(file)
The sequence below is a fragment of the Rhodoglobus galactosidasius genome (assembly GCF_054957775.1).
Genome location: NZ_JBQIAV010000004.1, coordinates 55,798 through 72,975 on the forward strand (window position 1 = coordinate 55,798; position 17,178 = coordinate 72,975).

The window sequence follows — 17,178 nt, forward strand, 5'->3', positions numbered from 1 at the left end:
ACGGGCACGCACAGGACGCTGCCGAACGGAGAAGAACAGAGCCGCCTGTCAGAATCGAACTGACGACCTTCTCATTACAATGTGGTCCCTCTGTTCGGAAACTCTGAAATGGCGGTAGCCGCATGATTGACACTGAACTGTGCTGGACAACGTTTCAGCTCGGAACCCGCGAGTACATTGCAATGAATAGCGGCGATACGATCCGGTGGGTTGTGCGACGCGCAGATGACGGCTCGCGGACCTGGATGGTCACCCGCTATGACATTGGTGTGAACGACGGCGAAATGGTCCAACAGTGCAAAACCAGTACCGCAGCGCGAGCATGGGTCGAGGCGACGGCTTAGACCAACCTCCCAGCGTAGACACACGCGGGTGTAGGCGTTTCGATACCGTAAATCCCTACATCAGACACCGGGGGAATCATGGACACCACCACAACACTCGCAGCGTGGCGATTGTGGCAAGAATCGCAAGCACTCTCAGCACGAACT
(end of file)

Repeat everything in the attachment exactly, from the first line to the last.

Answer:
The sequence below is a fragment of the Rhodoglobus galactosidasius genome (assembly GCF_054957775.1).
Genome location: NZ_JBQIAV010000004.1, coordinates 55,798 through 72,975 on the forward strand (window position 1 = coordinate 55,798; position 17,178 = coordinate 72,975).

The window sequence follows — 17,178 nt, forward strand, 5'->3', positions numbered from 1 at the left end:
ACGGGCACGCACAGGACGCTGCCGAACGGAGAAGAACAGAGCCGCCTGTCAGAATCGAACTGACGACCTTCTCATTACAATGTGGTCCCTCTGTTCGGAAACTCTGAAATGGCGGTAGCCGCATGATTGACACTGAACTGTGCTGGACAACGTTTCAGCTCGGAACCCGCGAGTACATTGCAATGAATAGCGGCGATACGATCCGGTGGGTTGTGCGACGCGCAGATGACGGCTCGCGGACCTGGATGGTCACCCGCTATGACATTGGTGTGAACGACGGCGAAATGGTCCAACAGTGCAAAACCAGTACCGCAGCGCGAGCATGGGTCGAGGCGACGGCTTAGACCAACCTCCCAGCGTAGACACACGCGGGTGTAGGCGTTTCGATACCGTAAATCCCTACATCAGACACCGGGGGAATCATGGACACCACCACAACACTCGCAGCGTGGCGATTGTGGCAAGAATCGCAAGCACTCTCAGCACGAACT